Searching over 5,500,000 cases.


searching
Buy This Entire Record For $7.95

Official citation and/or docket number and footnotes (if any) for this case available with purchase.

Learn more about what you receive with purchase of this case.

Anderson v. Venango County Prison

United States District Court, W.D. Pennsylvania

June 27, 2014

STEVEN R. ANDERSON, Plaintiff
v.
VENANGO COUNTY PRISON, Defendant.

OPINION AND ORDER

SUSAN PARADISE BAXTER, Magistrate Judge.

I. INTRODUCTION

Plaintiff initiated this pro se civil rights action on August 1, 2013. At the time of filing suit, Plaintiff was an inmate at the Venango County Prison in Franklin, Pennsylvania. On May 14, 2014, this Court held a telephonic status conference in this case at which only Defendant's counsel was present. At that time, Defendant's counsel notified the Court that Plaintiff was not present on the conference call because he was no longer incarcerated at Venango County Prison and had possibly been extradited to Florida; yet, Plaintiff had failed to notify either the Court or Defendant's counsel of his change of address. Thus, by Order of this Court dated May 14, 2014, Plaintiff was ordered to file a notice of his change of address with the Court on or before June 9, 2014, or suffer dismissal of this case for failure to prosecute. To date, Plaintiff has failed to comply with this Order.

II. DISCUSSION

The United States Court of Appeals for the Third Circuit has set out a six-factor balancing test to guide a court in determining whether dismissal of a case is appropriate. Poulis v. State Farm Fire and Casualty Co. , 747 F.2d 863 (3d Cir. 1984). The court must consider: 1) the extent of the party's personal responsibility; 2) the prejudice to the adversary caused by the failure to meet scheduling orders and respond to discovery; 3) a history of dilatoriness; 4) whether the conduct of the party or attorney was willful or in bad faith; 5) the effectiveness of sanctions other than dismissal, which entails an analysis of alternative sanctions; and 6) the meritoriousness of the claim or defense. Id. at 868. Not all of the six factors need to weigh in favor of dismissal before dismissal is warranted. Hicks v. Feeney , 850 F.2d 152 (3d Cir. 1988).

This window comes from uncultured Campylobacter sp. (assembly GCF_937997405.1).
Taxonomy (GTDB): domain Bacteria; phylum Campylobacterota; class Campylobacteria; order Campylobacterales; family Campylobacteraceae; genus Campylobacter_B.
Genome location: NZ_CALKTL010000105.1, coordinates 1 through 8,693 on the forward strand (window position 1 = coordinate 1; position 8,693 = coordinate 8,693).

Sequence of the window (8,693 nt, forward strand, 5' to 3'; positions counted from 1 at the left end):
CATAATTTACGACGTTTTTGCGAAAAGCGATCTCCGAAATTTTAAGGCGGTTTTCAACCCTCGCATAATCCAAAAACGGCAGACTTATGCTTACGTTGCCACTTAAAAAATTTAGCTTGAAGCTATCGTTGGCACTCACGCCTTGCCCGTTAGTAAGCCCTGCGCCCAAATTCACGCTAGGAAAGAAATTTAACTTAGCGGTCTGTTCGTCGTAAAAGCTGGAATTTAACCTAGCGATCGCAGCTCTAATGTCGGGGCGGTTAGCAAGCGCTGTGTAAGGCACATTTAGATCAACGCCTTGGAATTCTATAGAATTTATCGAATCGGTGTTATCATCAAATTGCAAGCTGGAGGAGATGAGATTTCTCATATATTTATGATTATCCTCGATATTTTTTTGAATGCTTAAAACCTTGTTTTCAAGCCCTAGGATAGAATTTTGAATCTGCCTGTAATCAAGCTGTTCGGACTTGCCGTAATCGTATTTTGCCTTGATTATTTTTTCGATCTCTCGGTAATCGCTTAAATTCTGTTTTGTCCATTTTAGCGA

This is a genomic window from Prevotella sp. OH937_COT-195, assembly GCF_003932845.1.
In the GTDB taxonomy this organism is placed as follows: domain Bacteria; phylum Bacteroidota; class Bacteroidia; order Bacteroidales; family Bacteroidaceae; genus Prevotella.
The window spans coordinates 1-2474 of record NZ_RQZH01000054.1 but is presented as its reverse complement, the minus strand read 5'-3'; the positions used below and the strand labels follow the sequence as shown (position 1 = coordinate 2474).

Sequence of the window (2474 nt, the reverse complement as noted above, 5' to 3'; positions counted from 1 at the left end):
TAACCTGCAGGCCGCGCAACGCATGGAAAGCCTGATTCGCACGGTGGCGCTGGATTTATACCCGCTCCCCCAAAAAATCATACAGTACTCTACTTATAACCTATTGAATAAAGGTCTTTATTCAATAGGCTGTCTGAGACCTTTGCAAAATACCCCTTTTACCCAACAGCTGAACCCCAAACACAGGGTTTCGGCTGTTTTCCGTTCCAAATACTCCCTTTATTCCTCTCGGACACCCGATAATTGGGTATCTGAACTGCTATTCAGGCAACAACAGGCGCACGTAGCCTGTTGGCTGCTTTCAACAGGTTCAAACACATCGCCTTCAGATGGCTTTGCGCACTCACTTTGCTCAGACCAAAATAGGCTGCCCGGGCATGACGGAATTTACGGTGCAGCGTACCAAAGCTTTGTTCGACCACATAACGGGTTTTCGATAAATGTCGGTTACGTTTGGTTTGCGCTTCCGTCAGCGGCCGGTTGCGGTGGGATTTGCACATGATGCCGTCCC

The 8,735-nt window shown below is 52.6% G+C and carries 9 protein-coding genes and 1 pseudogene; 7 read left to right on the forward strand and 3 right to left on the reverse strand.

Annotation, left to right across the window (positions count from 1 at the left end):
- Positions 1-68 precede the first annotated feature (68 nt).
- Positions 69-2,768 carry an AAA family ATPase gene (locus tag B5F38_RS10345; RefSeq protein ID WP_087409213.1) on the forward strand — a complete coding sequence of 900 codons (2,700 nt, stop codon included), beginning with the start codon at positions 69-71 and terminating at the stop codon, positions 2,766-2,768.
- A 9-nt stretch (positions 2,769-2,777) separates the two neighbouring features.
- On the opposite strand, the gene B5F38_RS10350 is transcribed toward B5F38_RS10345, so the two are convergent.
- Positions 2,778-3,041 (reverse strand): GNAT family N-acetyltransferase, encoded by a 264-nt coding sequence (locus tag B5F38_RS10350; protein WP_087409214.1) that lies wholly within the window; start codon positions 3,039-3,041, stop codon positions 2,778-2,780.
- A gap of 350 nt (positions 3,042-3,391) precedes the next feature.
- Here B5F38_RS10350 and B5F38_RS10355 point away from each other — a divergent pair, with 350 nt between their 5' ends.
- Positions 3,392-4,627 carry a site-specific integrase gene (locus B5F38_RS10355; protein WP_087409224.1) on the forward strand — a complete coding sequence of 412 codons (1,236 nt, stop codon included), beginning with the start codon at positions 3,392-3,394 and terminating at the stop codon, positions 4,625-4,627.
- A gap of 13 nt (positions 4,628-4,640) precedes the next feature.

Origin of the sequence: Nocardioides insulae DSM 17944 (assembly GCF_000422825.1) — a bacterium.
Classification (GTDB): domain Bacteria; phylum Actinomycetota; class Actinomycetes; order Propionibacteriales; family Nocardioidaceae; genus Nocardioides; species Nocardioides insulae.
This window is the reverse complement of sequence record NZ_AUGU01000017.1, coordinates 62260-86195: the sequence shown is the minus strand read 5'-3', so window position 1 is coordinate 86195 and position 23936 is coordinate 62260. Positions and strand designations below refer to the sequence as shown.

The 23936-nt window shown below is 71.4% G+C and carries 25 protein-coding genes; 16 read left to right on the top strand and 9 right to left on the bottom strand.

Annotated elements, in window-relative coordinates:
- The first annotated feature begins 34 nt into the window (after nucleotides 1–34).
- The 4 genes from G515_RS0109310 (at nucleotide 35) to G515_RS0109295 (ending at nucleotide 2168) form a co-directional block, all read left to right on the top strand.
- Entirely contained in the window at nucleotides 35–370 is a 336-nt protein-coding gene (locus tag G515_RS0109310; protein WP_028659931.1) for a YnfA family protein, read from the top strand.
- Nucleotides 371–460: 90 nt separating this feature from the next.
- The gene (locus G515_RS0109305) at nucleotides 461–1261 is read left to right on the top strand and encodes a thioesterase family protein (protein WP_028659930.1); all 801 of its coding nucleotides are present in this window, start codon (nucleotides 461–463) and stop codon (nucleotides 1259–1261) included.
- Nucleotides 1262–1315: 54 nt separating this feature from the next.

Applying the Poulis factors to the present matter, this Court finds that dismissal of this matter is warranted. Since the filing of this matter, Plaintiff has taken none of the necessary first steps to prosecute this case. Further, Plaintiff has failed to comply with this Court's Order to file a notice of his change of address and, as a result, neither the Court nor Defendant's counsel is able to contact him to move this case forward. Plaintiff is proceeding pro se and therefore bears all of the responsibility for any failure in the prosecution of his claims. Alternative sanctions, such as monetary penalties, are inappropriate with indigent parties. Although Plaintiff's allegations may state a claim upon which relief could be ultimately be granted, the merits of the claim are impossible to determine at this early stage of the proceedings.

An appropriate Order follows.

ORDER

AND NOW, this 26th day of June, 2014,

IT IS HEREBY ORDERED that this pro se civil rights action is dismissed due to Plaintiff's failure to prosecute.

The Clerk is directed to mark this case closed.


Buy This Entire Record For $7.95

Official citation and/or docket number and footnotes (if any) for this case available with purchase.

Learn more about what you receive with purchase of this case.